As far as epic triumphant moments in video gaming, my most memorable one was when I was playing Mega Man 4. For the longest time I had trouble defeating Bright Man, and this one time I decided to record it. (Not sure why; but maybe I thought I could study the flim.) Anyway, after long battle of avoiding damage and firing my mega buster, we were both down to one bar of health. (Of course I realize now you are supposed to use Toad Man’s power; but that’s all hindsight.) Anyway he freezes the screen, as he is known to do, and just as I am able to move again, I just barely dodge his bullet and fire one of my own, killing him. It was pure bliss.

    • SvenTS
      SvenTS says:

      Personally I love both types at different times. For a casual day there’s nothing like playing a few challenging but not insane games and just enjoying the ride. But now and then the urge to really challenge myself comes up and it’s time to dive into something truly tough.

  2. DukeKataron
    DukeKataron says:

    Awesome. And I knew I wasn’t the will-draining obstacle, for I am insurmountable! This article would have never been written had it been I draining your will. Or maybe I’m just too subtle and devious.

    Either way, loved it. I never really played the first Zelda games, as my first system was a SNES and my parents could never afford anything shiny for me before that (aside from a badass collection of Ninja Turtles toys). When I finally got the SNES and a subscription to Nintendo Power, I knew I needed Zelda in my life. I remember clearly the day I got it. It was my birthday, I have no idea how old I was turning. That fact is irrelevant now. The important part is that I got Link to the Past. I opened it before school started (which was weird, but I think my parents knew just how much I wanted it), and instead of learning at school that day, I just studied the instruction manual. Even that boring stuff that doesn’t have anything to do with the game itself. Just in case. I played the crap out of it. I remember my birthday party that year devolved to my friends sitting around making jokes while watching me play it until my parents finally forced me to let it go and acknowledge the people who had come to celebrate my birthday with me.

    But I never actually beat the game. I can’t remember for the life of me how far I got, or why it was that I simply could not progress, but it just…didn’t happen. I never had to experience the mind-numbing terror that is Ganon.

    At least, not until Ocarina of Time came out. I got one of the gold cartridges from Nintendo Power. I stopped at the post office on the way to and from school every day for weeks waiting for it to arrive.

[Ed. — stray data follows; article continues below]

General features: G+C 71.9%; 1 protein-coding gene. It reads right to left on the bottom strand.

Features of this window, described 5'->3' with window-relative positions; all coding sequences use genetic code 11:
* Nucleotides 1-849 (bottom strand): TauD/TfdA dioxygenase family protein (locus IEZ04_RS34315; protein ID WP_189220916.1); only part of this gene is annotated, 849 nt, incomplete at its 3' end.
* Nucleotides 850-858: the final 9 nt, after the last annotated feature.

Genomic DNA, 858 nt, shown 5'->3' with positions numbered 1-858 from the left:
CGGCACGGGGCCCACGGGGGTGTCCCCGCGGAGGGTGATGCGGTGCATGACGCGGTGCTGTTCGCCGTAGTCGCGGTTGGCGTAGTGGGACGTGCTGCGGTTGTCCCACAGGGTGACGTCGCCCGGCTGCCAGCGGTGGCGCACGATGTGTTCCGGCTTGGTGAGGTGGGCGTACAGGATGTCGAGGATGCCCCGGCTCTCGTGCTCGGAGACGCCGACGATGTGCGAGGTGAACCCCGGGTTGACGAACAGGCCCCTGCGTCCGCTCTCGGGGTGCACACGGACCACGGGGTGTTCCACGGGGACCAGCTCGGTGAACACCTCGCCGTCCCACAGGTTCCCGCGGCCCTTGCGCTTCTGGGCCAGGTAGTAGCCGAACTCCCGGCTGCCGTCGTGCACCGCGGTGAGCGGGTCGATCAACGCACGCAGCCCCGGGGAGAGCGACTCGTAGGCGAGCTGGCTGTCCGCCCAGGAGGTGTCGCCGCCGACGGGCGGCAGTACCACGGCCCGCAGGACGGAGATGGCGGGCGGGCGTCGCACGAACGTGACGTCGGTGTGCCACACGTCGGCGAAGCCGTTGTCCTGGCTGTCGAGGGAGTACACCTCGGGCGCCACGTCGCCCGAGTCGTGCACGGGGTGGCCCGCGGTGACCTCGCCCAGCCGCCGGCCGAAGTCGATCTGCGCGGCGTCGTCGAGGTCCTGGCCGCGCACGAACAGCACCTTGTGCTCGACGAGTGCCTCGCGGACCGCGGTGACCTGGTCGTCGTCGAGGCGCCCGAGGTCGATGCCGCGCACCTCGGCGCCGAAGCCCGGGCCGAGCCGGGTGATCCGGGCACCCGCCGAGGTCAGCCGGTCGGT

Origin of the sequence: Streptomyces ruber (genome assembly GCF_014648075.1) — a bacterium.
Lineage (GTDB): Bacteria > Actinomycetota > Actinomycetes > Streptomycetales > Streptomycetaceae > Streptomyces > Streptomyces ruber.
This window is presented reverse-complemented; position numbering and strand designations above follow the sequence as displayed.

As to the subject of difficulty, I’m sort of on the fence. I can enjoy hard games where you struggle to get through it just to reach the end, but I also like more laid-back things where I can take my time and pick it up and NOT have to scream in frustration. I get the feeling that Dark Souls would destroy me as a person, but I still want to check it out at some point when I can rustle up a current-age console. The whole…no pausing things horrifies me though, as I am -EASILY- distracted.

  3. El Placebo
    El Placebo says:

    This article is an excellent read. For some reason the video game triumph that stands out most in my mind right now is when I beat Shinobi on the PS2, maybe because that game was one where I played it all myself, without watching my older brother play it first, so it felt like my own project. At any rate, that was a game that really blended well difficulty with enjoyability, and the last boss fight was such an endurance-fest I was very elated upon victory (a more endorphin-filled final battle was the time I beat Onimusha using a DDR dance-pad).

    I’m sure I had my share of jubilant dances back in the SNES era too. As you allude, there is something unique about the sheer toughness of those 2D madhouses. Maybe I was too young to remember any specific instances right now, it’s all blending together.

  4. Tochisan
    Tochisan says:

    Though my childhood was filled with Final Fantasy and RPGs, LttP was always very high on my list. I have to agree that those extremely hard games of my youth helped instill a value in hard work and perseverance that continues to this day. I look upon the easy games of today and wonder why the game industry took this turn.

    Thinking about it, I wonder if the advent of difficulty modes had much to do with it. I wonder if – as a child – we were just stuck on the hardest mode by default and kids today get the option to dumb games down with difficulty levels.

    Then again, I think the industry is trying to accommodate more to casual players in order to sell their games. Games like Dark Souls are considered a fringe in gaming, but hopefully they are paving the way for future game companies to follow suit and bring back the era of difficult games, along with that sensation of accomplishment that goes with conquering them.

    • DukeKataron
      DukeKataron says:

      Actually, yeah, that’s a good point. I think difficulty settings are having at least some impact. Which is kind of weird that variable difficulties weren’t featured in a lot of games from around then. I mean, it wasn’t a new concept, even the Atari had a manual difficulty switch on the back of the console.

      I agree that they’re likely trying to appeal to the broadest possible audience to make sure that their games make a lot of money and are well received, and then leaving the extra difficulty stuff an option. Like the realism mode in Left 4 Dead 2 or Hardcore mode in Fallout: New Vegas. But as awesome as these modes are, I don’t think they’re prevalent enough in games today, as they take extra time and effort, and a lot of developers don’t have the time to add all that stuff. Which is a shame, as these modes are awesome, going beyond even just the standard “how many hits will it take to kill that dude” difficulty settings.